where σ is the efficiency factor for disulfide trapping, and kc is the rate constant for sulfhydryl collisions. The efficiency factor will vary with environment but will be similar for cysteine pairs in similar environments, as for the present case of surface cysteine residues. It follows that to a first approximation, the efficiency factor can be treated as a constant so that relative disulfide formation rates reveal the corresponding relative collision rates.
The initial study of helix I and X relative motions focused on the receptor containing bound D-glucose, the conformer of known crystal structure (Vyas et al., 1987). Significant rates of disulfide bond formation were observed between cysteine 26 on helix I and each of the four cysteine residues on helix X, indicating the presence of large thermal motions involving the two helices. Most remarkable was the observed collision of Q26C and C274C, despite the 19·8 Å separation between the β-carbons of these residues in the crystal structure (Table 1). This result is novel in that relative helix motions of this magnitude have not been previously described.
Overall the disulfide formation rate constants of the four receptors, which were reproduced in separately prepared lots of protein, decreased monotonically with increasing separation of the engineered cysteine residues (Table 4). The disulfide formation rate constants for the shortest motion (kss = 210(±20) × 10−3 s−1 for Q26C/K263C at 9·1 Å Cβ separation) and the longest detected motion (kss = 0·19(±0·06) × 10−3 for Q26C/D274C at 19·8 Å Cβ separation) differed by a factor of 1·1 × 103. In principle such differences could arise either from differences in the overall reactivity of specific cysteine pairs, or from differences in the rates of sulfhydryl–sulfhydryl collisions.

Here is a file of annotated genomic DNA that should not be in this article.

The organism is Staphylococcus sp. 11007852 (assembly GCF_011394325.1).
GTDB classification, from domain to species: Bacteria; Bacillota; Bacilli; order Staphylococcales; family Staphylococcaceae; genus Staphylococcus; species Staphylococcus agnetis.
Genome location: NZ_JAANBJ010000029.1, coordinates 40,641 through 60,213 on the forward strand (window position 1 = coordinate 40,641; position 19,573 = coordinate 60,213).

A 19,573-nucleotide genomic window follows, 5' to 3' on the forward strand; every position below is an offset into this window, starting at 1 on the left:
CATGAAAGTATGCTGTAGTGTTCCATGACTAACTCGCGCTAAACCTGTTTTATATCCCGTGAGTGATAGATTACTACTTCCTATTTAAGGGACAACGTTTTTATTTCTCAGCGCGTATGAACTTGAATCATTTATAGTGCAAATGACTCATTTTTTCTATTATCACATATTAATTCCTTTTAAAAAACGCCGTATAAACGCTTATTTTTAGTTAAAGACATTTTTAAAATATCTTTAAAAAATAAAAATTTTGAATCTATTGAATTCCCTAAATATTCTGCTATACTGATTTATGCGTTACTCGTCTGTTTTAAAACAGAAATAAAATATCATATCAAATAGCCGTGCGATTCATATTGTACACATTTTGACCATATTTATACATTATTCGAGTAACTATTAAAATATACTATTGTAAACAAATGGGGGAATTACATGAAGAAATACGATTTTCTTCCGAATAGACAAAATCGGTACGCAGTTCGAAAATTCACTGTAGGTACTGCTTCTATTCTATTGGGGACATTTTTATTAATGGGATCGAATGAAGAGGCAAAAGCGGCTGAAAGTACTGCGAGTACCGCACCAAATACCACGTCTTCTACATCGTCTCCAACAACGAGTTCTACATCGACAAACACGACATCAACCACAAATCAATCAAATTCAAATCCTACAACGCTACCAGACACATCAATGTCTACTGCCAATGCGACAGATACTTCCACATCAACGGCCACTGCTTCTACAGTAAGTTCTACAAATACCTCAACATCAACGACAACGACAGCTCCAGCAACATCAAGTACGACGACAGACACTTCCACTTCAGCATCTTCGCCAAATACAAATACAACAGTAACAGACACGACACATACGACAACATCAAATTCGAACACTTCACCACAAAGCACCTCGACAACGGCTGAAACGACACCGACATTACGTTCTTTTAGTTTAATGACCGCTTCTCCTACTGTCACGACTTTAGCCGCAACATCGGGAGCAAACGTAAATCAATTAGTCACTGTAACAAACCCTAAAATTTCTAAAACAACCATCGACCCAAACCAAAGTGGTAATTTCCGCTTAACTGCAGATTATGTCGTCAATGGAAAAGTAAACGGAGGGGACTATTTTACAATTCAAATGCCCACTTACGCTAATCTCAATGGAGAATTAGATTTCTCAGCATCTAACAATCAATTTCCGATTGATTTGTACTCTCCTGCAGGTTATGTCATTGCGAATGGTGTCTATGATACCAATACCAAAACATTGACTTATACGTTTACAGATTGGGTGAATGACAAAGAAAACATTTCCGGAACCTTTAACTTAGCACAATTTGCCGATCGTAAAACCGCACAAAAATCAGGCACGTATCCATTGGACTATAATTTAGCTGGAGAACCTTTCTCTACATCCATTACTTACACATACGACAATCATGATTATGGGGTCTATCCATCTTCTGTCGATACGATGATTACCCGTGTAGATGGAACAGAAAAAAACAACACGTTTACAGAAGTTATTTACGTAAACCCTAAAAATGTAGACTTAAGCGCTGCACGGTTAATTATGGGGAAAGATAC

Chemical modification studies suggested that the overall chemical reactivities of the engineered cysteine residues were quite similar. First, the rate of alkylation by iodoacetamide varied by less than 1·5-fold among the different di-cysteine proteins (Table 4). Such a rate should be sensitive to steric and electronic factors leading to variations in accessibility, pKA, and other local environmental factors that modulate reactivity. Second, the rate of the competing oxidation reaction yielded a 102-fold smaller range of rates than the disulfide reaction, and were not correlated with the disulfide formation rates. Overall, these results suggested that the observed differences in disulfide formation rates were dominated by varying collision frequencies, rather than different redox reactivities.
The observed collisions were produced by local motions in the vicinity of helices I and X rather than by global unfolding, since the negative control pair Q26C/M182C, which placed cysteines on opposite surfaces of the molecule, did not yield detectable disulfide formation unless the protein was first unfolded by 8 M-urea. Additional evidence disfavoring unfolding was provided by the strong relationship between the disulfide formation rate and spatial separation observed for the cystine pairs on helices I and X. This result suggested that the spatial information of the folded molecule was retained, whereas even local unfolding would generally destroy such information.